<p class="">So I opened the yellow pages. (For those of you who weren’t around when these were in use, this is a big, yellow printed reference book with phone numbers and addresses listed alphabetically by category. Crazy, huh?) I called the Better Business Bureau and got a list of talent agencies both in my hometown, Chicago, and in Los Angeles. And then I started making calls. I begged. I pleaded. I was persistent (aka hardheaded). And as miracles or destiny would have it, I soon found myself on my way to L.A. to audition for producers.
<p class="">
<p class="">Of course, wanting to conquer my fear didn’t mean I was able to. I often threw up on my way to auditions. I chewed my nails down to nubs. But I managed to hold my fears a little more in check by keeping my eyes focused on the prize: not spending my life staring at the ceiling in my childhood bedroom. I wanted this more than a degree in special education or nursing. And I was determined not to give up on a dream for a third time.
<p class="">
<p class="">Nude modeling didn’t require me to say a thing—-and we all now know that I had success in that line of work. But when I did have to speak, I think I fooled people. Turns out I could act unafraid convincingly. And slowly, slowly the nausea turned to plain jitters and it seemed like my nerves were better under control.
<p class="">
<p class="">Then came my very first motion picture acting job. God winked at me and saw to it that I was hired to play the part of a nurse—-a nurturer and healer after all! The movie was Things to Do in Denver When You’re Dead, and I only had one line. Drumroll, please . . . I had to say “Hello!” and then I had to feed Christopher Walken baby food for five days. I managed the hello without throwing up. Spooning food was a snap. Baby steps on the road to success.
<p class="">
Jenny McCarthy

About Jenny McCarthy

Jenny McCarthy - Stirring the Pot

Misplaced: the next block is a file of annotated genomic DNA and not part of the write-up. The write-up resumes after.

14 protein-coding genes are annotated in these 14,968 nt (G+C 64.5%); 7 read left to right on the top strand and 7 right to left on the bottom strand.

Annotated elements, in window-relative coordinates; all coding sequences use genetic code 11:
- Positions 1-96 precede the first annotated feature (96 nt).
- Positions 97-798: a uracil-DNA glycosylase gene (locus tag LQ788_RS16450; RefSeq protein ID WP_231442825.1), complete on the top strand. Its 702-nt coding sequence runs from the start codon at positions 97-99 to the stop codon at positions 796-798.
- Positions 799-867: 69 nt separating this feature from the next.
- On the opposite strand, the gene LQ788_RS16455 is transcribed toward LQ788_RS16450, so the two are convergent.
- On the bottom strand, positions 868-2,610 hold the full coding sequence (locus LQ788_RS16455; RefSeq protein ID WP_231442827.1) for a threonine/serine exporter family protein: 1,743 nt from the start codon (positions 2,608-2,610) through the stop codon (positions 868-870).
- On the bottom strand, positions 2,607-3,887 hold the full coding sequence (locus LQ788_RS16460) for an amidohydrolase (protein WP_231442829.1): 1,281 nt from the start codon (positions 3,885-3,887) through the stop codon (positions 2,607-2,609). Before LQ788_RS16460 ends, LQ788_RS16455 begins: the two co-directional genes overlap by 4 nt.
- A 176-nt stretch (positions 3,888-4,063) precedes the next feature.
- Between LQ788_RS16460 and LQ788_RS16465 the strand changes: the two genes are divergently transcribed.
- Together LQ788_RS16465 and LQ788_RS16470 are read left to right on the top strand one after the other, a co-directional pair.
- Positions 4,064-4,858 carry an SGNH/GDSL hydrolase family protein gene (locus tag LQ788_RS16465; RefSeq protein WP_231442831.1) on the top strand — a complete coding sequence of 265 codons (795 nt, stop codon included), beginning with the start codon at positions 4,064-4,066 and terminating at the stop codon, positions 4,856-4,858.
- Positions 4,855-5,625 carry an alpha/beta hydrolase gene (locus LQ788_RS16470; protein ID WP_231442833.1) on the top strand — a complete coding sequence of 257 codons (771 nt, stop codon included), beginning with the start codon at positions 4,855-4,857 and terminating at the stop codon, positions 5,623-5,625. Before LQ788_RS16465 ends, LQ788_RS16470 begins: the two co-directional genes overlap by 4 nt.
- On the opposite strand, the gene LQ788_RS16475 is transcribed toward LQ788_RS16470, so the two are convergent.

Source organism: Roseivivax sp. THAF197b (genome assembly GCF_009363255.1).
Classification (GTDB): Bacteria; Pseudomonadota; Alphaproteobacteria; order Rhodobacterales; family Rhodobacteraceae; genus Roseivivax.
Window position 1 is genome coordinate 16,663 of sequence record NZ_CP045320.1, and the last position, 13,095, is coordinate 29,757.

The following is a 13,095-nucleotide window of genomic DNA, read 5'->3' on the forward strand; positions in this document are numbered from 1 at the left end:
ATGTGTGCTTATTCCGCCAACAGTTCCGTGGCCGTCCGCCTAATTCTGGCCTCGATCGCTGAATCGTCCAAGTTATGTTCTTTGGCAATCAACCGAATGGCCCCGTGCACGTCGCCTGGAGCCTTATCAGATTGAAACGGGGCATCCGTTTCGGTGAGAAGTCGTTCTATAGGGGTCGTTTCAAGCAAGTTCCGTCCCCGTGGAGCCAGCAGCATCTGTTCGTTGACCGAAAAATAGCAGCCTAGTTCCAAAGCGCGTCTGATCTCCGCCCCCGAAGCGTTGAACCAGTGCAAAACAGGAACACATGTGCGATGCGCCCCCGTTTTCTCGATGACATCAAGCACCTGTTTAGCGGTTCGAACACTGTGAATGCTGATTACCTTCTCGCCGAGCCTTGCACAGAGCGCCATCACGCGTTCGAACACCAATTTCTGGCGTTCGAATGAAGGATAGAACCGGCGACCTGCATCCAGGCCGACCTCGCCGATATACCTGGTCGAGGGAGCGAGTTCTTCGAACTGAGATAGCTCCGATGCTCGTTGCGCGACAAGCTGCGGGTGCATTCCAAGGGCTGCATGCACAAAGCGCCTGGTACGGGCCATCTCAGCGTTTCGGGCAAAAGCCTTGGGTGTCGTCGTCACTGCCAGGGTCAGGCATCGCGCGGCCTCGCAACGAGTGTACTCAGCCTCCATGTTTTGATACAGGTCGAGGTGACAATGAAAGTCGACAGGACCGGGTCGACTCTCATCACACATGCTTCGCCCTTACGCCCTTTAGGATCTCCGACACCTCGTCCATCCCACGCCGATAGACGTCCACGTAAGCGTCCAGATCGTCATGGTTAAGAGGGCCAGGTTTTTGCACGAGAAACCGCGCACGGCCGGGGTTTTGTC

Jenny McCarthy is the author of ten books, including the New York Times bestsellers Belly Laughs: The Naked Truth About Pregnancy and Childbirth; Baby Laughs: The Naked Truth About the First Year of Mommyhood; Louder than Words: A Mother’s Journey in Healing Autism; Love, Lust & Faking It: The Naked Truth About Sex, Lies, and True Romance; and Bad Habits: Confessions of a Recovering Catholic. Getting her start as the host of MTV’s hugely popular dating show Singled Out, McCarthy has had a high-profile television and film career and has been a guest on virtually every television talk show, from The Oprah Winfrey Show, Larry King Live, The View, The Ellen DeGeneres Show, and Late Show with David Letterman, to Conan, Hannity & Colmes, and The Howard Stern Show. A co-host of ABC’s The View since September 2013, she also co-hosts Dick Clark’s New Year’s Rockin’ Eve with Ryan Seacrest, writes an advice column for the Chicago Sun-Times, and tours nationally for her Dirty Sexy Funny stand-up show. She lives outside of Chicago with her son, Evan.
Praise

Praise

Advance praise for Stirring the Pot
 
“Whether she’s talking about work or play, family or friendships, her sex life or the lack of it, Jenny McCarthy never fails to make me laugh out loud. Who knew she could dish out advice so well, too?”—Andy Cohen, host of Bravo’s Watch What Happens Live